Boating is generally not a calorie burning sport, which isn’t really ideal when you consider how good that daily happy hour is, or how good meals taste when they’re taken al fresco barbecued on the grill, or how much fun it is to discover a hot new restaurant or pub. If you add daily explorations ashore to the cruising log, however, the scales tip in the right direction and you won’t fear to look at them when you return to you home port. There are a number of other benefits to lengthening your shore excursions as well. First, you’ll have broadened your local knowledge and enjoyment. Second, you’ll be more agile for those sudden last minute leaps ashore with docking lines. And finally, you’ll have paradise to yourself because boaters are seldom parted from their cold drinks once the anchor is set or the lines are tied. Even crowded popular anchorages in August rarely have many dinghies ashore.
These seven destinations all have good overnight moorage and nearby hikes that are rated from kid-friendly to killer, and range from a half hour to a full day.
San Juan Islands
1. San Juan Island—Garrison Bay Our favourite anchorage surrounds a 500+ acre historical site with its two-storey blockhouse that reminds boaters that this sylvan paradise was once English Camp and the scene of that ‘almost war’ over Porky the Pig. The British departed in 1872 but their influence remains in the manicured gardens of the grounds. Sheltered anchoring is secure in mud and sand at depths of 1 to 2 fathoms.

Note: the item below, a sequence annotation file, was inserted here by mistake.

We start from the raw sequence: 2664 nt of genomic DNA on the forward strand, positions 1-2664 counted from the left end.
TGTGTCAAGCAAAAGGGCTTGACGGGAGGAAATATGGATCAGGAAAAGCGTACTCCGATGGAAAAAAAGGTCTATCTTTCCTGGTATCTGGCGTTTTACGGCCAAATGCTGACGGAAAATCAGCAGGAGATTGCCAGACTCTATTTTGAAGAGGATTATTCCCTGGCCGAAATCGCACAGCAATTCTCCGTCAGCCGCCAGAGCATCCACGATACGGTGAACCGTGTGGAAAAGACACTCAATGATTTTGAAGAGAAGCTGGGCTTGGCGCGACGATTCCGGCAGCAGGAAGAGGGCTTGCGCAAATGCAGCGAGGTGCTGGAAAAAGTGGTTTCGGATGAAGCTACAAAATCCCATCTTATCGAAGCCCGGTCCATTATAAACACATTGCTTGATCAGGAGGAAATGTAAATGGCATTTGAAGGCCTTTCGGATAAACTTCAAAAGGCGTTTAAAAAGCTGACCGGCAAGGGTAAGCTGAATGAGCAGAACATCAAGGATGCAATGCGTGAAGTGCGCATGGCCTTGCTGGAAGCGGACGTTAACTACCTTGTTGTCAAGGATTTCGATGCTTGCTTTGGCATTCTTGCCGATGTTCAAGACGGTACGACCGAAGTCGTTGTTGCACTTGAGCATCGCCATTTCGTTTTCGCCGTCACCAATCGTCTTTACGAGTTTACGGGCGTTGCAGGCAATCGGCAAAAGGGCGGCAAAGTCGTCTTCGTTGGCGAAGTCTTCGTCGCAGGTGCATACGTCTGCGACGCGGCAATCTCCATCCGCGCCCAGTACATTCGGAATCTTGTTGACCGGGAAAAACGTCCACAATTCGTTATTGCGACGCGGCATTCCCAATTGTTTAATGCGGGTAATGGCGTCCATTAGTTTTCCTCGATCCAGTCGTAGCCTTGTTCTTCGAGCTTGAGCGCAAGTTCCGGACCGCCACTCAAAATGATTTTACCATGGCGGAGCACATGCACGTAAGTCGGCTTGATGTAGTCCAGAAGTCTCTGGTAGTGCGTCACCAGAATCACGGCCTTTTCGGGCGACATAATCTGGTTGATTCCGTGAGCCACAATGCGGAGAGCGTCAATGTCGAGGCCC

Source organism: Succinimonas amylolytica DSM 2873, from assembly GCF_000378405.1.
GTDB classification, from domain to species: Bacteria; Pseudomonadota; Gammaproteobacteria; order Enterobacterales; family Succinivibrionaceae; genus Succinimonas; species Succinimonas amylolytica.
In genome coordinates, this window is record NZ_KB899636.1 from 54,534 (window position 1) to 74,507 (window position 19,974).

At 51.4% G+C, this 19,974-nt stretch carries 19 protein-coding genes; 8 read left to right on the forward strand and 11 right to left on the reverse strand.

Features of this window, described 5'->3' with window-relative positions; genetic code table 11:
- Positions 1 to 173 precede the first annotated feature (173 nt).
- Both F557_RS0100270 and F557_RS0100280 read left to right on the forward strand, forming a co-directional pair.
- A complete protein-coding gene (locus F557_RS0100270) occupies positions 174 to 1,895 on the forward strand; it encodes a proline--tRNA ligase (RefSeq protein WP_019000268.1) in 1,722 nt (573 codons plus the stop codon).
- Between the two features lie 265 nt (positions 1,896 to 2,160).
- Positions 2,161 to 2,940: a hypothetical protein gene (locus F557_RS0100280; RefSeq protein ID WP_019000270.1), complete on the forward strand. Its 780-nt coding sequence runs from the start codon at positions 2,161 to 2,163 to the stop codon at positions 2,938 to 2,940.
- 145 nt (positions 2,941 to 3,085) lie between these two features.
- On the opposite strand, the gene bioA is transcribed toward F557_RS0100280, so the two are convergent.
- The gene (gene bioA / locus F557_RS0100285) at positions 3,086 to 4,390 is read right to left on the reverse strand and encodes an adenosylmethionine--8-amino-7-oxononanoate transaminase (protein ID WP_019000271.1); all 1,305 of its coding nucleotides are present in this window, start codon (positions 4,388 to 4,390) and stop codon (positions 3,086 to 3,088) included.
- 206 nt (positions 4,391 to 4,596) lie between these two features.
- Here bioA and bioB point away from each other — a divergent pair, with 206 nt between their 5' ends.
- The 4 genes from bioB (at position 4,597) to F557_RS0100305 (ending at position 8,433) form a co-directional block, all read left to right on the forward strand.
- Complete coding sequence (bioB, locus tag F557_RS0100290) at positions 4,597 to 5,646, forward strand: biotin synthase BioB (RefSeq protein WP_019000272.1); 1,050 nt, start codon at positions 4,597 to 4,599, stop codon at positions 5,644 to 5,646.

The dinghy dock awaits, so put on your hiking shoes and choose your route. You can take the easy trail heading north from the dock along the shore to Bell Point, a perfect 4-km circular pre or after dinner stroll, or you can take the calorie burner across the road—a short but steep trail up 650-foot Young Hill. It’s just half an hour to the summit with a stop halfway at the English Camp cemetery, but it’ll get you sweating. The immediate rewards are an extensive view over to Vancouver Island with, in season, a summit rife with wildflowers, including chocolate lilies. The trail as far as the cemetery is fine for young children, but watch them at the summit.